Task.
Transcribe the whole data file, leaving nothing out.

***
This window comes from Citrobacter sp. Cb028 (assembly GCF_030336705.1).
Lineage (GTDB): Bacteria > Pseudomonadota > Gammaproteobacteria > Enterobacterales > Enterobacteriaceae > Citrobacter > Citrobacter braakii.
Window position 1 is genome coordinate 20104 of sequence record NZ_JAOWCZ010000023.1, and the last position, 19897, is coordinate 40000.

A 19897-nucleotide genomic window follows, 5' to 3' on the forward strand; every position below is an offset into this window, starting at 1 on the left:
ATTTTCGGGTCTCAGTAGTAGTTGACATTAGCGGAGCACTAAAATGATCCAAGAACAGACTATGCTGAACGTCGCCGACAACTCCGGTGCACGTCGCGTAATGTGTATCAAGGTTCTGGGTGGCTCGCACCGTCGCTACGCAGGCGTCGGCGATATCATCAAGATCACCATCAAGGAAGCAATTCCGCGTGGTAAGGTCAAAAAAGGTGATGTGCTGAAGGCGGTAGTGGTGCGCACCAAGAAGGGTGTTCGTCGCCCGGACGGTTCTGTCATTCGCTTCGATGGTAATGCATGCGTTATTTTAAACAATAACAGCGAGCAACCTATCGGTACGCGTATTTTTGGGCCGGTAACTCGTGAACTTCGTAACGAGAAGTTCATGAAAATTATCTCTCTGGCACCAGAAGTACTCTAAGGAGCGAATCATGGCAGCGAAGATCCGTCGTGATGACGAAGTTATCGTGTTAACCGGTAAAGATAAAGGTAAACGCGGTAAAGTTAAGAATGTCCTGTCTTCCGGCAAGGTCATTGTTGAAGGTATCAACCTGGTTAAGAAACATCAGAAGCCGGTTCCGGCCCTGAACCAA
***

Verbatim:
This window comes from Citrobacter sp. Cb028 (assembly GCF_030336705.1).
Lineage (GTDB): Bacteria > Pseudomonadota > Gammaproteobacteria > Enterobacterales > Enterobacteriaceae > Citrobacter > Citrobacter braakii.
Window position 1 is genome coordinate 20104 of sequence record NZ_JAOWCZ010000023.1, and the last position, 19897, is coordinate 40000.

A 19897-nucleotide genomic window follows, 5' to 3' on the forward strand; every position below is an offset into this window, starting at 1 on the left:
ATTTTCGGGTCTCAGTAGTAGTTGACATTAGCGGAGCACTAAAATGATCCAAGAACAGACTATGCTGAACGTCGCCGACAACTCCGGTGCACGTCGCGTAATGTGTATCAAGGTTCTGGGTGGCTCGCACCGTCGCTACGCAGGCGTCGGCGATATCATCAAGATCACCATCAAGGAAGCAATTCCGCGTGGTAAGGTCAAAAAAGGTGATGTGCTGAAGGCGGTAGTGGTGCGCACCAAGAAGGGTGTTCGTCGCCCGGACGGTTCTGTCATTCGCTTCGATGGTAATGCATGCGTTATTTTAAACAATAACAGCGAGCAACCTATCGGTACGCGTATTTTTGGGCCGGTAACTCGTGAACTTCGTAACGAGAAGTTCATGAAAATTATCTCTCTGGCACCAGAAGTACTCTAAGGAGCGAATCATGGCAGCGAAGATCCGTCGTGATGACGAAGTTATCGTGTTAACCGGTAAAGATAAAGGTAAACGCGGTAAAGTTAAGAATGTCCTGTCTTCCGGCAAGGTCATTGTTGAAGGTATCAACCTGGTTAAGAAACATCAGAAGCCGGTTCCGGCCCTGAACCAA